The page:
Proving a negative


There could be many atheists and theists alike who say we can’t prove a negative. Well, we can and do this several times. In this post, the author quotes W. L. Craig to bolster their case that atheists have not done their homework well.

Craig we are told, writes

The second claim is typically given as the reason why a universal negative cannot be proved: no matter how much knowledge you have acquired, there will always be more facts that you do not yet know, and perhaps the exception is among them. So one can never prove that there is no God. Perversely, this is somehow interpreted, not as an admission that atheism is indefensible, but as a demonstration that it is in no need of defense!

which though they would not want to admit as being true is really the case. Every time atheists have demonstrated that the arguments for god are insufficient as proof, the theist has always redefined god. If they are not calling god the ground of being, they refer to it as universal consciousness and so on. The word god becomes so nebulous, you cannot hold it. That notwithstanding, it has always to be repeated to the theist that the word god has not been defined coherently and that it is meaningless unless made in reference to a particular religion. Atheism is in no need of defense. The theist has his work set out for her. Tell us what god is, and whether god is and we shall know. Believing that a god exists on your say so will not work.

Craig must first demonstrate that the god he is arguing for exists and what it is before he can begin to say atheists are wrong in their assertions. To make blanket statements and assume we know what he is talking about when he says god will not hold. To quote him as a defense shows a lack of seriousness.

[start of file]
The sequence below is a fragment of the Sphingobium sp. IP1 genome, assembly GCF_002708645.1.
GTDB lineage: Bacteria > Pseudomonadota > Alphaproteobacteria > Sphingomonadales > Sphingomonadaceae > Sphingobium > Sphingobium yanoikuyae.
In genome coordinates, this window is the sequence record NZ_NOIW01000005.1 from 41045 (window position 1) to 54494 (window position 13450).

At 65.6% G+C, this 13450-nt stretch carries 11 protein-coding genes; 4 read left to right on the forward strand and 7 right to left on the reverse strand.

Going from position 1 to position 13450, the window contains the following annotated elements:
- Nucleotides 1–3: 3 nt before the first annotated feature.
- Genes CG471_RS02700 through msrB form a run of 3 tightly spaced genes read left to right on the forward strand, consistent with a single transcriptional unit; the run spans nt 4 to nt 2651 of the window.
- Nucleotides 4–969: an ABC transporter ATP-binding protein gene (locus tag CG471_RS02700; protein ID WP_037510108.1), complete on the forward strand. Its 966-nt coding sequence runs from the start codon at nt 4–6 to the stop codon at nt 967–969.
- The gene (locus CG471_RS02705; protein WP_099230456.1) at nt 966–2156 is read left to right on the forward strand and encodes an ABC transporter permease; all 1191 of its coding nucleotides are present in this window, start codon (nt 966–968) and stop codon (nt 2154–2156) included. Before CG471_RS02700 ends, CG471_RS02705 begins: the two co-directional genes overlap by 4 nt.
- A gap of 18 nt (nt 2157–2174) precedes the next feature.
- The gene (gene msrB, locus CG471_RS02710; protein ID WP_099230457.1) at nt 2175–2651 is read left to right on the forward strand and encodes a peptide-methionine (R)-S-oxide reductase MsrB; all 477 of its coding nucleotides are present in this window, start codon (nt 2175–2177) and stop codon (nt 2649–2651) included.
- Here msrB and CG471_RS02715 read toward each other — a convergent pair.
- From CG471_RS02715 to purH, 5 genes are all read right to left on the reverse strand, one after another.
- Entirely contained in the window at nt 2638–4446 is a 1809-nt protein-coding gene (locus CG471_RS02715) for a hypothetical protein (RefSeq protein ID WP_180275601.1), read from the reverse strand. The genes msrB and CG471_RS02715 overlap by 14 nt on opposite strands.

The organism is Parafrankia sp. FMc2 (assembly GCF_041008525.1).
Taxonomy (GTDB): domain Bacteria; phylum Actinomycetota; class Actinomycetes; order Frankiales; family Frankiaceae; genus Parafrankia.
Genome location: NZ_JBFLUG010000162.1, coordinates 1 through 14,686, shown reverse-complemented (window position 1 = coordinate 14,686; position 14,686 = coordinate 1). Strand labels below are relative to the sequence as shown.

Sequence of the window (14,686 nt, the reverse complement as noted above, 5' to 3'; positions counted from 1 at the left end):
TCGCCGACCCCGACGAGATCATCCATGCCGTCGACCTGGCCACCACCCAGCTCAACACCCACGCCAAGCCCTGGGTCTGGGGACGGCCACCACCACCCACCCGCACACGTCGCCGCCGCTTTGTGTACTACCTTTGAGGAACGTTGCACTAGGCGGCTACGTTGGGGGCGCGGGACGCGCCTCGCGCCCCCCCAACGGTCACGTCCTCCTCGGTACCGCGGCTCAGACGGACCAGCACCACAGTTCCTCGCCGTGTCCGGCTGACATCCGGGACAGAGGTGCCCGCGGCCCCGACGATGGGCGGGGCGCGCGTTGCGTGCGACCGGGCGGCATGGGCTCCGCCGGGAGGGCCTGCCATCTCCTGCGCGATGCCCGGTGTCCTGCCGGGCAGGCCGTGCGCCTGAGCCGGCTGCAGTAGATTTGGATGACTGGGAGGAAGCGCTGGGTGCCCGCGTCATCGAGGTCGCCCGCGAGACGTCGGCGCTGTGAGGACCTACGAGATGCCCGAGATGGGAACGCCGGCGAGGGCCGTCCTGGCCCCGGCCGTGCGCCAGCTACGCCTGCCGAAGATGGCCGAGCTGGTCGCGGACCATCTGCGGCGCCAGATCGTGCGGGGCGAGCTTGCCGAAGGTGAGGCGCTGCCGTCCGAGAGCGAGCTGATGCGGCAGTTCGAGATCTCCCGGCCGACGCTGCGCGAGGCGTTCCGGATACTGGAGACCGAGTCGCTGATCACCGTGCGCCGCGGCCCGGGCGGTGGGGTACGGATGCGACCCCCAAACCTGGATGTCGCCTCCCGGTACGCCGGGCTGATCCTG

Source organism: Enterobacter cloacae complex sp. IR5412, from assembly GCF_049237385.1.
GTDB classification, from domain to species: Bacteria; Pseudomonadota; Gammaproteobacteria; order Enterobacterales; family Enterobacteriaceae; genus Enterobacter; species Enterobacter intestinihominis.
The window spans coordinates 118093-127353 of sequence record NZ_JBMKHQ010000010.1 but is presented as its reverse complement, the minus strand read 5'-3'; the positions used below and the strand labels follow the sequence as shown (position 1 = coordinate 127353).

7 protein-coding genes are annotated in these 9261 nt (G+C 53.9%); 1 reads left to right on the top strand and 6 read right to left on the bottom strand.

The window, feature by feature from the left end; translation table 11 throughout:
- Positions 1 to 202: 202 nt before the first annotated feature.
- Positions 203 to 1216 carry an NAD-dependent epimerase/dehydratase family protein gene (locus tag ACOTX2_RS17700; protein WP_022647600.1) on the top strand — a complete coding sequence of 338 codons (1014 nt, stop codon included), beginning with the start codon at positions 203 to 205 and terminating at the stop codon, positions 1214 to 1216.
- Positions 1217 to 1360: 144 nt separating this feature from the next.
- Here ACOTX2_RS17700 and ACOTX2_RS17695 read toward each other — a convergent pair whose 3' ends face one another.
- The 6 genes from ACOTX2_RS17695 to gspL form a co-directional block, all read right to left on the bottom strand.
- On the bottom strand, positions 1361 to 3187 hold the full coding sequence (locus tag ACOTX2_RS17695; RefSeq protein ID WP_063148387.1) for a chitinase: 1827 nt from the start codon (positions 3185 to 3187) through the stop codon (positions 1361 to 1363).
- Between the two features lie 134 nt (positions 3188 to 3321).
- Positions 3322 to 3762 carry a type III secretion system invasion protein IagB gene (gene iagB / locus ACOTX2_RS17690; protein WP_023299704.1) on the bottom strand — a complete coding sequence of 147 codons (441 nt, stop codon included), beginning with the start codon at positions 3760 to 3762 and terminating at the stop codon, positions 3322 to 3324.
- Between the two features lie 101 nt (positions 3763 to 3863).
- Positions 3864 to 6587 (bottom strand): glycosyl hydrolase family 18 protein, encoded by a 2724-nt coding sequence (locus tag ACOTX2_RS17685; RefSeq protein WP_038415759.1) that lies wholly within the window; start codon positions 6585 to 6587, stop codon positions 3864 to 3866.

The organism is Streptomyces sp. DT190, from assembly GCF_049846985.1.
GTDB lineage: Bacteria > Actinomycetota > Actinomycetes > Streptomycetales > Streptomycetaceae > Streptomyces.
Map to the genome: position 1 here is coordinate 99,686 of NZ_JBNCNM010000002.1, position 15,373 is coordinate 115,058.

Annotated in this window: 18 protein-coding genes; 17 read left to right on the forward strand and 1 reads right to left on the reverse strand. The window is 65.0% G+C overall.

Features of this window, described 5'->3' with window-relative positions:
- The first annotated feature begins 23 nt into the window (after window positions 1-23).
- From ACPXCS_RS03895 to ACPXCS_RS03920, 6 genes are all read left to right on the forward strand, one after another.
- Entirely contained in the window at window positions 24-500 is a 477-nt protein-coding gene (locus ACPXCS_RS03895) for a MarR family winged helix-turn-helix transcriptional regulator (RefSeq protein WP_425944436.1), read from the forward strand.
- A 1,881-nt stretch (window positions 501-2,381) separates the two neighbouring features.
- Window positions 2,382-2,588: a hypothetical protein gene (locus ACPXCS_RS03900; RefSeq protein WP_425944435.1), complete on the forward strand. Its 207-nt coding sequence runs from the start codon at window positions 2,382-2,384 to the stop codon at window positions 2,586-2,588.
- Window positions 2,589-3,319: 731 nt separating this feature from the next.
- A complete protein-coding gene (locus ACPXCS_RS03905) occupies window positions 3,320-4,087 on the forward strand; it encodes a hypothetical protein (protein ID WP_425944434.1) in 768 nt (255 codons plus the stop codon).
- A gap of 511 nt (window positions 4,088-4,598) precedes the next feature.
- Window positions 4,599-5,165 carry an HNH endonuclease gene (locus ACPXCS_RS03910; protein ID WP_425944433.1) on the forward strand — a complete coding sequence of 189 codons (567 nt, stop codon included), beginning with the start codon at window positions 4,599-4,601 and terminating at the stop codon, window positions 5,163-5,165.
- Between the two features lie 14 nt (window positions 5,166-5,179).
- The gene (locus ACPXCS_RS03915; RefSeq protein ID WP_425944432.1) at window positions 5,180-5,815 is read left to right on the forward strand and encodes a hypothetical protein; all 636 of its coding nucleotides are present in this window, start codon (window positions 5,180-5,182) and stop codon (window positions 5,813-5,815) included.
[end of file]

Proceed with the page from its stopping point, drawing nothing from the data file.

And again here, Craig is lying

Second, the statement that “God does not exist” is not a universally quantified statement. When the theist asserts that “God exists,” the word “God” is being used as a proper name, not as a common noun.

which god? Which theist? Would Craig admit that this is the case if the theist talking about god is a believer in some traditional village god or a Hindu or better still Allah? Is it Zeus? God is not a proper name. It is meaningless.

The author of the post then puts up their challenge to the atheist. They write

[..]Look where you expect the thing to be evident, and show that the evidence is not there. For example, show evidence that the universe is eternal.

and here there are two things to say. One is what is god? What evidence will we be looking for? How would we know we have identified god if we are not told what god is? The existence of the universe is not proof of god. It is possible to show the universe had a beginning but that the being responsible is not a god or are several gods better still we can argue, and rightly so, that the author of the universe is a supremely malevolent being.

The author goes on to say

The second way is to show that the concept of God is logically contradictory, e.g. – that the concept of a “timeless person” is self-contradictory

which first the author has to demonstrate how they have come to this knowledge. They must tell us how they know the nature of god. Besides that to say a being is both wholly just and merciful is self contradictory. In the case of the christian god, it must be evident to anyone with some grey matter that this god is self contradictory and as thus cannot exist. The christian says his god is all loving, just and forgiving but has at the same time created hell for damnation of a greater majority of the human race. What level of contradiction does the theist want to see that there is one?